One of the perks of living in Asia is having all those beautiful, magnificent and intriguing cultures right at my doorstep. From the gilded stupa of Shwedagon in Myanmar and the gold-leafed dome of Brunei’s Sultan Omar Ali Saifuddin Mosque to Kinkakuji, the golden pavilion in Kyoto, Japan, Asia is home to a multitude of shining monuments built in different styles. From India to Cambodia, Thailand, Vietnam and back home in Indonesia, there is no shortage of astonishing ancient temples in the continent, each one richly embellished with intricate carvings and statues. Since my first trip to Europe in 2007, I have never been to any other Western countries as Asia keeps calling me to explore its colorful corners – with the sole exception being Istanbul, the city that straddles both continents.
It took me a good ten years to visit a Western country again. This time, however, I headed southeast, not west. Located in the southeastern perimeter of Asia, Indonesia is bordered with Papua New Guinea to the extreme east – home of the Melanesian people, one of the main cultural groups that make up the Pacific nations – and Australia to its southeast. With a lot of curiosities in my head – ‘how has Australia’s geographical position influenced its culture?’, ‘what has the country done in relation to its aboriginal population?’, ‘what can other countries learn from Australia?’ – and its relative proximity to Jakarta, I finally went ‘Down Under’ this year. Being both a country and a continent, Australia is one big place to explore. However, as an introductory trip, two of the country’s largest cities that are also its main gateways to the rest of the world became the first places I explored in Australia.
Consistently ranked among the most livable metropolises on the planet – on the lists compiled by The Economist, Monocle and Mercer – Sydney and Melbourne are where roughly 40% of all Australians live. The oldest of all Aussie cities, Sydney is stunning with its scenic harbor, expansive parks, impressive skyline and excellent weather. On the other hand, though it is colder and the weather is far less predictable, Melbourne is quirky and fascinating in its own way with its daring architecture, lively multiculturalism, and artistic bent. Museums in both cities provide a good start to understand not only how Australia was ‘discovered’ and established as a modern state, but also why it is important to address issues in the past to ensure better living in the cities and the nation in the future.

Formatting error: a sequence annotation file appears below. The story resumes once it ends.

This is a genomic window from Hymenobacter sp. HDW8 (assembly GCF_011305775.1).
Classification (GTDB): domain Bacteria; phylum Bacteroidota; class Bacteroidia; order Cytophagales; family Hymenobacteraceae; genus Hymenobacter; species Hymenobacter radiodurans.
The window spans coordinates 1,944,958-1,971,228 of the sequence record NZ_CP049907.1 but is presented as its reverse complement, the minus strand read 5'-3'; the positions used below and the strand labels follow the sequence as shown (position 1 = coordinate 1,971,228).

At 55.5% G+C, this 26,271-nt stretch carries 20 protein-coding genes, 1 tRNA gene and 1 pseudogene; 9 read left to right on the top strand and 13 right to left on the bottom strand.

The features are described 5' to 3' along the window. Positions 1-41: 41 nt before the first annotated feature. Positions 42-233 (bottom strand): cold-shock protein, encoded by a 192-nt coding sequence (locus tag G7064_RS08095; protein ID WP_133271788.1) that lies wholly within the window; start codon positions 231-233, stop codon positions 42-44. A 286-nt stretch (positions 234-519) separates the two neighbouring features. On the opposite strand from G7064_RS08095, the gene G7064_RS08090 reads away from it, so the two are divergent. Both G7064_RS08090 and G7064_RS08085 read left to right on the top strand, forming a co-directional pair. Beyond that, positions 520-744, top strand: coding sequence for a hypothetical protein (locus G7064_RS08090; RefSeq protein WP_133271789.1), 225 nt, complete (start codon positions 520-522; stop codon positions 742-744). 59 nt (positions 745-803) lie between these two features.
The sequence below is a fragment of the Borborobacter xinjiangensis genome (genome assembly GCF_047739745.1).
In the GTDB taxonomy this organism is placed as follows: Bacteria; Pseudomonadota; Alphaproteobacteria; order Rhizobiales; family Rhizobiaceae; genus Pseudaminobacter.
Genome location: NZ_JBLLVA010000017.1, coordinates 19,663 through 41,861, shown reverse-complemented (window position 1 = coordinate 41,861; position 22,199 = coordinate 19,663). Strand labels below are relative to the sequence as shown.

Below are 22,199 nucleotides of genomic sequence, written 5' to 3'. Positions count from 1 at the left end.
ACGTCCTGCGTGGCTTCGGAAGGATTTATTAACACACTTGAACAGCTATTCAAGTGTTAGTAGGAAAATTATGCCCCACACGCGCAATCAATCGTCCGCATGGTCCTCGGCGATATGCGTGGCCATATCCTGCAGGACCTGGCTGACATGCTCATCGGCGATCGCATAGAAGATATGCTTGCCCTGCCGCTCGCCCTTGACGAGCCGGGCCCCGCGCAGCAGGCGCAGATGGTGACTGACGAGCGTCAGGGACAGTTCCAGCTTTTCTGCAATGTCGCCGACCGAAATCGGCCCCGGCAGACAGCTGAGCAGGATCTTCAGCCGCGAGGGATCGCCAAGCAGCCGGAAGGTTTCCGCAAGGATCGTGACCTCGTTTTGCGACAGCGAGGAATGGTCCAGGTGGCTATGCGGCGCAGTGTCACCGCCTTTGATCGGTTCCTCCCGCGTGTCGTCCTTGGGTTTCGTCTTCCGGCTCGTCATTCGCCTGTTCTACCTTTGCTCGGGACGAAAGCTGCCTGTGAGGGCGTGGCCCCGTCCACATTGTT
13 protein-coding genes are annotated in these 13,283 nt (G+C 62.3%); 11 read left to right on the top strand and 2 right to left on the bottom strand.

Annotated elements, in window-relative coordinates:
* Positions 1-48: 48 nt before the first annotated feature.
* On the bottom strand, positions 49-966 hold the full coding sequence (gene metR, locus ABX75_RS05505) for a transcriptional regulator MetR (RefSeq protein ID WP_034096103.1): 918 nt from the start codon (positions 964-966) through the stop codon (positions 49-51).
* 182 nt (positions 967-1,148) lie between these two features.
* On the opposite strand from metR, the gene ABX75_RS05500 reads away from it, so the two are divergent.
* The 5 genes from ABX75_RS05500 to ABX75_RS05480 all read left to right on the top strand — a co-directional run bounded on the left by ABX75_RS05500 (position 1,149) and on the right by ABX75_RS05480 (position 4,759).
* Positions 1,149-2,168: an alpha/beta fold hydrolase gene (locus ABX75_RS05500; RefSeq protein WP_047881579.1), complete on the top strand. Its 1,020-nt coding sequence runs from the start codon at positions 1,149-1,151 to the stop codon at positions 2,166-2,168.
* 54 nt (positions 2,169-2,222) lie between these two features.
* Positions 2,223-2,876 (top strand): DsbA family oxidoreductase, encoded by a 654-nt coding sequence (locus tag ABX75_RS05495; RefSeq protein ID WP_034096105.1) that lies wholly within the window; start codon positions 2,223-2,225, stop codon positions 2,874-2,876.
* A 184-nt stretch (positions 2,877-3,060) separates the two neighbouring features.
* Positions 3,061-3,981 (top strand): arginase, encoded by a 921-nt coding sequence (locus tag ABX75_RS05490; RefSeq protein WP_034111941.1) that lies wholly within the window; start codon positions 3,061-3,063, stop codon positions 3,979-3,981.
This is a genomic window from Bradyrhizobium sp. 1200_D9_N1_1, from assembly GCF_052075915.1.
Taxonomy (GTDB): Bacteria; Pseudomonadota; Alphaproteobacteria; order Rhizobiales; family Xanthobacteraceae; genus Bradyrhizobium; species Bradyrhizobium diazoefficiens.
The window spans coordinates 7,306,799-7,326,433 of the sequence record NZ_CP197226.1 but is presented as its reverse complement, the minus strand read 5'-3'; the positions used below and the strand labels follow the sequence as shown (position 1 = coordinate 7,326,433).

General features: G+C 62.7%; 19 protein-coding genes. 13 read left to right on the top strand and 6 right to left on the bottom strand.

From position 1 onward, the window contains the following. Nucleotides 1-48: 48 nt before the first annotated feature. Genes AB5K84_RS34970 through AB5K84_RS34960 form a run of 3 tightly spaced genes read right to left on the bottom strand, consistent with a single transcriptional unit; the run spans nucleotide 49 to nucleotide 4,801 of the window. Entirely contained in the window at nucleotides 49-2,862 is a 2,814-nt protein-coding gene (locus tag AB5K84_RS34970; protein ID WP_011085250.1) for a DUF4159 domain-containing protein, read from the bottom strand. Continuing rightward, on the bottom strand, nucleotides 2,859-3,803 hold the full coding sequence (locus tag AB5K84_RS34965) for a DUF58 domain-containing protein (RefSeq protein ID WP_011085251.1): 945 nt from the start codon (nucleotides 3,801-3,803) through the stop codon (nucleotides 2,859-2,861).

For long Australia was a place where being a non-white resident meant limited opportunities and institutionalized discrimination. Through the museums young generations today can learn why discriminatory policies were overturned in the 1970s, Aboriginal rights are finally being addressed, and why embracing multiculturalism will bring more benefits to Australia. Coming to terms with its dark past is key to a nation’s progress, and Australia is certainly moving in the right direction by telling history as it is. This is something many Asian countries are still struggling to deal with as nationalism and a culture of ‘saving face’ are generally still more valued than logical truths. Sydney and Melbourne show that development is much more than building high-rise buildings, glass skyscrapers and fancy monuments. It’s about treating the people well by providing not only basic needs, but also things humans need to thrive – which leads to the perennial question, which one is more livable, Sydney or Melbourne?
The Sydney vs Melbourne – or Melbourne vs Sydney as Melburnians like to put it – rivalry is legendary, and it is conspicuous not only in the media, but also in some museums in both cities. To decide which one is better requires thorough study with broad parameters which I certainly won’t use. But through the upcoming posts on this blog I will eventually get to that question, Sydney or Melbourne?